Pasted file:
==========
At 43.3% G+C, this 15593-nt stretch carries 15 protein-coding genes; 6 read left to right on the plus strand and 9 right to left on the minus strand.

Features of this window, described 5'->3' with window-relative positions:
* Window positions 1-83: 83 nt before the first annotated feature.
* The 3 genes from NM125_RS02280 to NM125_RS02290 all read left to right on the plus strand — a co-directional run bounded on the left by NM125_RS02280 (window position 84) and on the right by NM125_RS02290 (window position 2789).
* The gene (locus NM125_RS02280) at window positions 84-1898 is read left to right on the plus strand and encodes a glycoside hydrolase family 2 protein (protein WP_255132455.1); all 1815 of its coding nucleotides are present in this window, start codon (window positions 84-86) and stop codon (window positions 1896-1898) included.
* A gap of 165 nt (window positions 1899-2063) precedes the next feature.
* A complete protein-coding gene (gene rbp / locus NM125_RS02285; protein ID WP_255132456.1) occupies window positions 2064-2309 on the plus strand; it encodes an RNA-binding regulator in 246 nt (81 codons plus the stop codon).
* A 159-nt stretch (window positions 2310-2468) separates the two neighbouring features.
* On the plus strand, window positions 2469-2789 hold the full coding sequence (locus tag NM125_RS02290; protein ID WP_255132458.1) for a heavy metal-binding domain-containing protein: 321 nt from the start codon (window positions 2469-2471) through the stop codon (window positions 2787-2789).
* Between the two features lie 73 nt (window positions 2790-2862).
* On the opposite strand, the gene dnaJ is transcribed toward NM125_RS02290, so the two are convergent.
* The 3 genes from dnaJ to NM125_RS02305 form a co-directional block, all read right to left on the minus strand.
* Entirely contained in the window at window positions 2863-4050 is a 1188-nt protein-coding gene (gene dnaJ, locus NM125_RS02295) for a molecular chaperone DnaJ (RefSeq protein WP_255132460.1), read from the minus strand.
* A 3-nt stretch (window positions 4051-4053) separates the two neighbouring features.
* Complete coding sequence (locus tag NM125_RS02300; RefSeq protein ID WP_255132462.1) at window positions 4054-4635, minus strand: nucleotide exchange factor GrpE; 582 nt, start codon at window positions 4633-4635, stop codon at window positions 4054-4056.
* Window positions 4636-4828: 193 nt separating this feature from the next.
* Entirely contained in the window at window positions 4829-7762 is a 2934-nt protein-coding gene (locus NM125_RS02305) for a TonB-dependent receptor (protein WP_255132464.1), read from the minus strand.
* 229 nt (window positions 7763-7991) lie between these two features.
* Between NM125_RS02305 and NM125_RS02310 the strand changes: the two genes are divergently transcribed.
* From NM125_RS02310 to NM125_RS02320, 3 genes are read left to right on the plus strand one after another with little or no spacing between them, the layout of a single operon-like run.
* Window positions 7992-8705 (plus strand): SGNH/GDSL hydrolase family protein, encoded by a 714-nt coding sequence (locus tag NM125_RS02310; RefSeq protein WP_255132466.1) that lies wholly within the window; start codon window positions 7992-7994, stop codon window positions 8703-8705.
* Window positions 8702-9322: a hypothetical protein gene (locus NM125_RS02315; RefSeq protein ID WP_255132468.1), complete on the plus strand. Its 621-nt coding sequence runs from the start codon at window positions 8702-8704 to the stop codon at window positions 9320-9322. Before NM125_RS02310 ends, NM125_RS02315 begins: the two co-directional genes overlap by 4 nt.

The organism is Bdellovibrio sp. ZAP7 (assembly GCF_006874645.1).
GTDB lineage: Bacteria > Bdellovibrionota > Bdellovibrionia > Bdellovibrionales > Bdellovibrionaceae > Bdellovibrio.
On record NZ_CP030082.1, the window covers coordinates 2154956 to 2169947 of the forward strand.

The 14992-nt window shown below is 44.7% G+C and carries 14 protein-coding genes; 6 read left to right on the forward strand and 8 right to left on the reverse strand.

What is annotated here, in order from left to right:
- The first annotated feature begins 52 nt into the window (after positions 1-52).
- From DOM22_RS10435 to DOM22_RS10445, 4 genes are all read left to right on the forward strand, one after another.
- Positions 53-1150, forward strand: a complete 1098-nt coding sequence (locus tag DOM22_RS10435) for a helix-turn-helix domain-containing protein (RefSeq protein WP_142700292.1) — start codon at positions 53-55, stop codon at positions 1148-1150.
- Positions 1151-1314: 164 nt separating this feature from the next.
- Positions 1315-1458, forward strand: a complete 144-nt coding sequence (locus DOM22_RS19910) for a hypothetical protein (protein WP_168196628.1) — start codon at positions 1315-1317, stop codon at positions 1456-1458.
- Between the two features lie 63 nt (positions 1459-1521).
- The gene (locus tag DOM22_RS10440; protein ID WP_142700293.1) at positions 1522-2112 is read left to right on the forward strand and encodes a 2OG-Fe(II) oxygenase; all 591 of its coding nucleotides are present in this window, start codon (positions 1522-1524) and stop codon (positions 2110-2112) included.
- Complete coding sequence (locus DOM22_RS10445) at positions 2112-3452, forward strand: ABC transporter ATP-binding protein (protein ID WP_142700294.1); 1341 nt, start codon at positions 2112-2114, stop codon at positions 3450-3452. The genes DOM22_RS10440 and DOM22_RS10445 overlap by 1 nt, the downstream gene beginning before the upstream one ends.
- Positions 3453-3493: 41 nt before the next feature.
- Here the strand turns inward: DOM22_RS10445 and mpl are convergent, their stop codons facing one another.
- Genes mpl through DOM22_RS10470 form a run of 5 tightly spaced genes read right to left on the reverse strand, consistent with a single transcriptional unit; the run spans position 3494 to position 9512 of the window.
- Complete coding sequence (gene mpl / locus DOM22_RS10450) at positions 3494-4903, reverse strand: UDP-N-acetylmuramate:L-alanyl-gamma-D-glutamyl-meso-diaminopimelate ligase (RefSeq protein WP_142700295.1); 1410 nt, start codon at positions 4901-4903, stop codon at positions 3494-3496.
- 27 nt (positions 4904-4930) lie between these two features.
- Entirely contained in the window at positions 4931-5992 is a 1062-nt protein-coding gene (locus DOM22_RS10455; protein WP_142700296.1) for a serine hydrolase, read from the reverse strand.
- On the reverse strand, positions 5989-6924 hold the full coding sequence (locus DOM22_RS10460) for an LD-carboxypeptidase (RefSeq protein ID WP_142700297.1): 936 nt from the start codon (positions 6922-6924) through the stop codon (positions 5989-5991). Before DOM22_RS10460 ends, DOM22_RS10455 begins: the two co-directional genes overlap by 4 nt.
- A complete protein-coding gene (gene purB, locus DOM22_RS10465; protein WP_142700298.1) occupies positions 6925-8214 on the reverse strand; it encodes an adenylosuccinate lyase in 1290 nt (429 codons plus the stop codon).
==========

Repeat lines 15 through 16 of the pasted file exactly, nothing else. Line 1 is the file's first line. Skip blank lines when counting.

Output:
* Complete coding sequence (locus tag NM125_RS02300; RefSeq protein ID WP_255132462.1) at window positions 4054-4635, minus strand: nucleotide exchange factor GrpE; 582 nt, start codon at window positions 4633-4635, stop codon at window positions 4054-4056.
* Window positions 4636-4828: 193 nt separating this feature from the next.